Queensland sets the new standard for private land conservation
Laws passed by the Queensland Parliament create a new class of private protected area.
Conservation experts have today welcomed laws passed by the Queensland Parliament to create a new class of private protected area, with levels of protection comparable to a national park.
“Queensland is leading the way on private protected areas in Australia, setting a new standard for protection of wildlife habitat on private land,” said Fiona Maxwell from The Pew Charitable Trusts, spokesperson for the Our Living Outback alliance.
The new class of private protected area — ‘special wildlife reserves’ — will be permanently protected from environmentally harmful activities, including mining and gas development. This level of protection is not yet available in other states.
“Special wildlife reserves are an important addition to Queensland’s conservation tool box that will help to protect native wildlife and sustain the health of our Outback.”
Special wildlife reserves provide national park level protection to private lands of exceptional natural and cultural value. They are a voluntary agreement between the Queensland Government and private landholders who wish to conserve and restore natural values on their land.
“Queensland’s private landholders have been leading the way through the Nature Refuges program. This has seen more than 500 landholders from across the state dedicate their land for conservation, resulting in the largest private protected area network by area in the country.”
“While the contribution of nature refuge landholders is unquestionable, some landscapes require a higher level of protection due to their outstanding conservation and cultural values. Today, the Palaszczuk Government has recognised this.”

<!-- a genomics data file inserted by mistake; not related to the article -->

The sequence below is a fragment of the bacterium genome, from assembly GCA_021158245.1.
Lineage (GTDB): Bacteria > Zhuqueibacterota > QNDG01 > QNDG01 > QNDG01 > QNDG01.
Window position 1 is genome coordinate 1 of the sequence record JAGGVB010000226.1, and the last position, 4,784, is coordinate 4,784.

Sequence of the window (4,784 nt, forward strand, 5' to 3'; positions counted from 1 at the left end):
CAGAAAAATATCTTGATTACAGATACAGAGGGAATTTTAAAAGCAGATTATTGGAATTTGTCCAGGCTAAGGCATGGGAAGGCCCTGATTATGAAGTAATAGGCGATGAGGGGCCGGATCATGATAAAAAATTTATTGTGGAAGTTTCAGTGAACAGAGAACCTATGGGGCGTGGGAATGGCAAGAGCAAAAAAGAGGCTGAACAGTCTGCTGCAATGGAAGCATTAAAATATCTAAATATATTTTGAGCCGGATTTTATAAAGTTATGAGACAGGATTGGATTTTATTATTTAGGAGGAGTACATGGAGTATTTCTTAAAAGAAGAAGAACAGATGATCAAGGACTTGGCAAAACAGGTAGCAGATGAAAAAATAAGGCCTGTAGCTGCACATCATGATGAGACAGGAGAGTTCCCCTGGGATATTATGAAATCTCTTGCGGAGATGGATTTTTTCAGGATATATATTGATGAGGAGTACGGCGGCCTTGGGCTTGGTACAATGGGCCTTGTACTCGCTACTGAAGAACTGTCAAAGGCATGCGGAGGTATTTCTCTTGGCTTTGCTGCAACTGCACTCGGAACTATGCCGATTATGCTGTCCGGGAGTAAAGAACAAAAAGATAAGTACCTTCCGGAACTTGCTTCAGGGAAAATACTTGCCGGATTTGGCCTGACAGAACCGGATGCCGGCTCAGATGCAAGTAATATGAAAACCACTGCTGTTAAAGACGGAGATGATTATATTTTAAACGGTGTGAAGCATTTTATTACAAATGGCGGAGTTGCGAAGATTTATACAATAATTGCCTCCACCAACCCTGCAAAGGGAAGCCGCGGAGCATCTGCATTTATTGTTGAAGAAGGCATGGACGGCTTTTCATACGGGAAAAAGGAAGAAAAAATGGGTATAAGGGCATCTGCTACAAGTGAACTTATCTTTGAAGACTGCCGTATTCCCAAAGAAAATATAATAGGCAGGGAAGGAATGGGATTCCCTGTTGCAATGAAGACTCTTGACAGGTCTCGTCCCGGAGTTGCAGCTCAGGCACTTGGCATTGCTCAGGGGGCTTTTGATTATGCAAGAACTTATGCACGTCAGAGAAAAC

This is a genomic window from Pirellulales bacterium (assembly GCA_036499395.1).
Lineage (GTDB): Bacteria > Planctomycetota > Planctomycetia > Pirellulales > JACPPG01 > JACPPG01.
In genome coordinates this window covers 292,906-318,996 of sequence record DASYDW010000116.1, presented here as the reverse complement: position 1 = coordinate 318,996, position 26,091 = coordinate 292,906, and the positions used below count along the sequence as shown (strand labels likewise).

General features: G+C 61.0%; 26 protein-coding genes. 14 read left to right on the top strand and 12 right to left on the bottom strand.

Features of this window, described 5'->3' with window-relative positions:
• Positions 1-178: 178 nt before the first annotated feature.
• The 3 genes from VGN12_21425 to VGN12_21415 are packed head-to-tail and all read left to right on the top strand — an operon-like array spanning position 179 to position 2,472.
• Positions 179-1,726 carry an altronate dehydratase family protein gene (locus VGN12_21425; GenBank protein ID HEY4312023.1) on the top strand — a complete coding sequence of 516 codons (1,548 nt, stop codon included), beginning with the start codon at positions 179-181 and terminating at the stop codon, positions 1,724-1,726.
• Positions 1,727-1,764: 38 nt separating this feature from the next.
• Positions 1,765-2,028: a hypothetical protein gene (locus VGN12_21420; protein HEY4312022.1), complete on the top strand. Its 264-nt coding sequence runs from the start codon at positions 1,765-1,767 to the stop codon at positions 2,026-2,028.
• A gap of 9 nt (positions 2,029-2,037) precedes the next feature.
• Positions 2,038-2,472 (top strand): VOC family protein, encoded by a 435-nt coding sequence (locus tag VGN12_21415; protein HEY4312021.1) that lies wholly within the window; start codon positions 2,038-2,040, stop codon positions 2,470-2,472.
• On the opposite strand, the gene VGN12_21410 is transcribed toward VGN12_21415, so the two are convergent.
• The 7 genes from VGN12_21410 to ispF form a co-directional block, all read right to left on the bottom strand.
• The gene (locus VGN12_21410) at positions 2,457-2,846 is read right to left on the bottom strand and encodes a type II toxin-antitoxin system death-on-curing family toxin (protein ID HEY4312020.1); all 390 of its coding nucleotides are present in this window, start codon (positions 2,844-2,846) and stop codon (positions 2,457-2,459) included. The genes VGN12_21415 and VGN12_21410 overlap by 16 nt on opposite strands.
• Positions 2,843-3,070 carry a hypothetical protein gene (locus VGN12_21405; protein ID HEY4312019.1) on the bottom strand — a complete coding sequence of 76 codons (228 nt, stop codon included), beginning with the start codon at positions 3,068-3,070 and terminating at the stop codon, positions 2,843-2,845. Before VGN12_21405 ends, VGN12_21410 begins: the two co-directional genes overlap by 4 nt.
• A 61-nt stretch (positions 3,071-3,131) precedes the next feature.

“The Queensland Government now needs to increase its investment in private protected areas to ensure that landholders receive support for vital conservation planning, management and monitoring activities on their land,” she concluded.
Notes for editors:
- Queensland has the largest network of private protected areas in Australia — more than 500 landholders have voluntarily committed to protect 4.4 million hectares of wildlife habitat on their land through the Nature Refuges program.
- Special wildlife reserves were first proposed in response to public concern about mining impacts on Bimblebox Nature Refuge. Mining, petroleum and forestry activities will not be permitted in special wildlife reserves.
- The Our Living Outback alliance is working to secure increased investment by the Queensland Government in voluntary private land conservation, including nature refuges and special wildlife reserves.